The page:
Age determination in small stock: As easy as 1, 2, 3

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Estimated reading time: 4 minutes

  • Counting teeth remains the best indicator of a sheep or goat’s age.
  • Counting teeth helps producers to determine flock composition, spot dental defects and identify diseases.
  • Once animals’ reach the wear and tear age, they would have already lost condition because they’re unable to take feed in the way they used to.
  • The breed of an animal can have an influence on the rate at which teeth are shed.

Counting teeth might seem like a silly exercise but in a sheep or goat kraal it is a necessity. If the guessing game regarding the age of newly purchased animals yields false numbers, there is only one option: count those teeth. It remains the best indicator of a sheep or goat’s age, says Jan-Louis Venter, production advisor at the National Wool Growers’ Association (NWGA).

According to the NWGA’s guidelines, counting teeth is not only important for age determination, but it helps producers to:

  • Determine flock composition.
  • Spot dental defects.
  • Identify diseases.

Read more foot rot in sheep.

The way to do it

If you want to count an animal’s teeth you must start at the beginning: Open the lips to expose the teeth. Do this in a way that will keep tension and discomfort in the animal to an absolute minimum, explains Jan-Louis.

“The producer should preferably use his/her index and middle finger or thumb to pull back the animal’s lips.” Also make sure there is no confusion between a one-year-old animal that has not yet begun to shed teeth, and a mature four-year-old animal with a full set of teeth.

“Telling the difference is quite easy, as a mature animal is physically bigger and has bigger teeth,” he explains. Just as permanent teeth in humans are larger than milk teeth, the same applies to small stock.

Read more about the principle of fences.

An indicator of age

Once the animal’s mouth is open, start by counting the number of permanent teeth in the animal’s lower jaw. If the animal has two permanent teeth, he/she is probably, according to the NWGA’s official guidelines, approximately 12 to 15 months (one year) old.

An animal with four permanent teeth is around 21 to 24 months (two years) old and a six-tooth animal is approximately 30 months (two and a half years) old. By the time a sheep or goat has eight permanent teeth, the animal is 36 months (three years) old and known as a full-mouth.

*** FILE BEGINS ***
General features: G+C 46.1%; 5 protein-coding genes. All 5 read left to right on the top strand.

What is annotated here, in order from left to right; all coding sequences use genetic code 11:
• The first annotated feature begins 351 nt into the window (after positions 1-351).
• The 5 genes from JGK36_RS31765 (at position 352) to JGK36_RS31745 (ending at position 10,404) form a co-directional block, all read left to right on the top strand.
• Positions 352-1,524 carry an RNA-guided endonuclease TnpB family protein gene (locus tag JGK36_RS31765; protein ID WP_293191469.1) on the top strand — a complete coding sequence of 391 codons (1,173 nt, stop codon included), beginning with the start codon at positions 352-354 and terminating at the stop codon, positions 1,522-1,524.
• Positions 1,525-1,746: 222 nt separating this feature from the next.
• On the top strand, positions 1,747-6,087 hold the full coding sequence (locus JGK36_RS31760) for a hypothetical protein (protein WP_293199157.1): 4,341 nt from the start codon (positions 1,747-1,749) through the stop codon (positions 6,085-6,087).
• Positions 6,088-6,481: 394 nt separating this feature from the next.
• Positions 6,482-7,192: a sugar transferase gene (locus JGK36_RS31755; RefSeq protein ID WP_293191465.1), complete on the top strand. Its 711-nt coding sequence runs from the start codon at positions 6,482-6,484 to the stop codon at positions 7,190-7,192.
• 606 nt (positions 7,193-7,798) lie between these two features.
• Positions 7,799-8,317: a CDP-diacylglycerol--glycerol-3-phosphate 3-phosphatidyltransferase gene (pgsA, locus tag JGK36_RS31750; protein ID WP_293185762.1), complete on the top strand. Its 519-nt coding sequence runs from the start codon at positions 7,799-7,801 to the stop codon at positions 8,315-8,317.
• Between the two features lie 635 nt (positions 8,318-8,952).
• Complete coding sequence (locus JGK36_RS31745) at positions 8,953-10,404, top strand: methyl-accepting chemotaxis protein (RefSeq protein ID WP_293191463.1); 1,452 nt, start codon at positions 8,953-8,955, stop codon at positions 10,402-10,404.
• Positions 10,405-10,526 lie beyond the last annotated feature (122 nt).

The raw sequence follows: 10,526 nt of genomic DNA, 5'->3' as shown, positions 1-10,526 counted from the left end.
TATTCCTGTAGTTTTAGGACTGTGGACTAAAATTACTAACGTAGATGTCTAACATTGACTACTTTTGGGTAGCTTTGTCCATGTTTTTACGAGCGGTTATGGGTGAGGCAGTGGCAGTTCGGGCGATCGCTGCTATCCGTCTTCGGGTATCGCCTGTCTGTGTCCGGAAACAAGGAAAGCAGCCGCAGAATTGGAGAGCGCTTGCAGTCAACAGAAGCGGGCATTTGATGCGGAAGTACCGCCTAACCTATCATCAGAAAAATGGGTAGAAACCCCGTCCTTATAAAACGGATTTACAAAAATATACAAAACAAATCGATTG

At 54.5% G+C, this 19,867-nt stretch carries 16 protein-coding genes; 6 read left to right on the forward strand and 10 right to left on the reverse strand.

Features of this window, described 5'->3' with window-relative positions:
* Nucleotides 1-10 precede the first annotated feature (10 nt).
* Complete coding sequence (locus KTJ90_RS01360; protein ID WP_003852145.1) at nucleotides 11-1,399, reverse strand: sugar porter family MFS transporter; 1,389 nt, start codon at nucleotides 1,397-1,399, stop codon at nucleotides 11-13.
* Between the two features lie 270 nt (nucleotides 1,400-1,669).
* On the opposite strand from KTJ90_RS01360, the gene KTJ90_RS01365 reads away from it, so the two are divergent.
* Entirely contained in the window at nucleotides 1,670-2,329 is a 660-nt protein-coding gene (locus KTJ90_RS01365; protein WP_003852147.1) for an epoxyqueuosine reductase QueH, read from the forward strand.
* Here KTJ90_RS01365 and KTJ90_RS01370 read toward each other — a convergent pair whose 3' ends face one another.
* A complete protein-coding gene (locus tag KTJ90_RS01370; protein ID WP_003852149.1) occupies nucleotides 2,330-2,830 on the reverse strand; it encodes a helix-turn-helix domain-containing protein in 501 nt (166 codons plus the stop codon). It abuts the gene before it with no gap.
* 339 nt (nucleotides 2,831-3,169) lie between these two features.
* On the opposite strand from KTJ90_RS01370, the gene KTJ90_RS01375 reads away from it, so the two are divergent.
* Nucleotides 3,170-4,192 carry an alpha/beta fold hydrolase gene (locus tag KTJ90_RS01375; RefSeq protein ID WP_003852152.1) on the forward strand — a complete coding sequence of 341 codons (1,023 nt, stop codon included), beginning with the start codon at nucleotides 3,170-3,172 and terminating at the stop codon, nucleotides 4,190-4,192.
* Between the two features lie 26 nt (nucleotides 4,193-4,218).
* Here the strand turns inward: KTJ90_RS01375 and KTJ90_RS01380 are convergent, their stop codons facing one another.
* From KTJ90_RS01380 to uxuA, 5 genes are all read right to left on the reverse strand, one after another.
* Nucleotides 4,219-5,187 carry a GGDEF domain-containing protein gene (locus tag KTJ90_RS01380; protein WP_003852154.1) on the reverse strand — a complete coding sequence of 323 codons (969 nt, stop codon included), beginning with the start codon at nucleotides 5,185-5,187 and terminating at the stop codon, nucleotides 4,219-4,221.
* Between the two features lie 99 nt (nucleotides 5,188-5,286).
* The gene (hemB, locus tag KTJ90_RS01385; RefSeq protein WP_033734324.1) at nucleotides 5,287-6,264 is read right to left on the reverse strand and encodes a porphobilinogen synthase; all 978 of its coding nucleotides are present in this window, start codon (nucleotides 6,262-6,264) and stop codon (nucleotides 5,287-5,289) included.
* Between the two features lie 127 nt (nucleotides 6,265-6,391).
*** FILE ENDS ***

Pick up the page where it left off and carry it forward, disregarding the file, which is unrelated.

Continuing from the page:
Between six and eight years of age, the animal’s teeth begin to wear down (usually on harsh veld). Very long, thin and loose teeth, on the other hand, mean there is a lack of wear because the animal is grazing soft pasture. The teeth of ewes that graze soft feed will only start to wear at an older age.

Figure 1: Age determination in small stock. (Source: NWGA/RPO Guidelines for Livestock Farming)

age
teeth
small stock

Wear and tear, and condition

“Once animals’ reach the wear and tear age, they would have already lost condition because they’re unable to feed the way they used to, which consequently leads to poor feed consumption,” says Jan-Louis. It pays to feed them so that they can regain condition for slaughter purposes. Ewes with worn teeth can no longer consume the amount of feed necessary to raise their lambs and therefore, as a rule, breeding animals should not be retained in the flock for more than six to eight years.

There is not as much wear on teeth when animals have access to lush, soft feed (intensive systems). Teeth will grow long and become loose, with an accompanying negative impact on feed intake. Teeth filing was commonly practised in the past, but according to NWGA standards this is not acceptable as it causes unnecessary pain.

Learn more about sheep farming systems.

Influence of breed

The breed of an animal can have an influence on the rate at which teeth are shed. Some breeds, such as Dormers or Suffolks, are early-maturing breeds that shed sooner. Others, such as Merinos, start shedding at a later age and are known as late-maturing breeds.

“However, the time it takes for these different breeds to start shedding is weeks rather than months, and hence this is not really significant,” says Jan-Louis. It is important to take note of the fact that animals’ physiology can vary and that producers will never be able to determine the exact day of shedding with absolute certainty. – Susan Marais, Stockfarm

For more information, contact Jan-Louis Venter on 083 650 1131.

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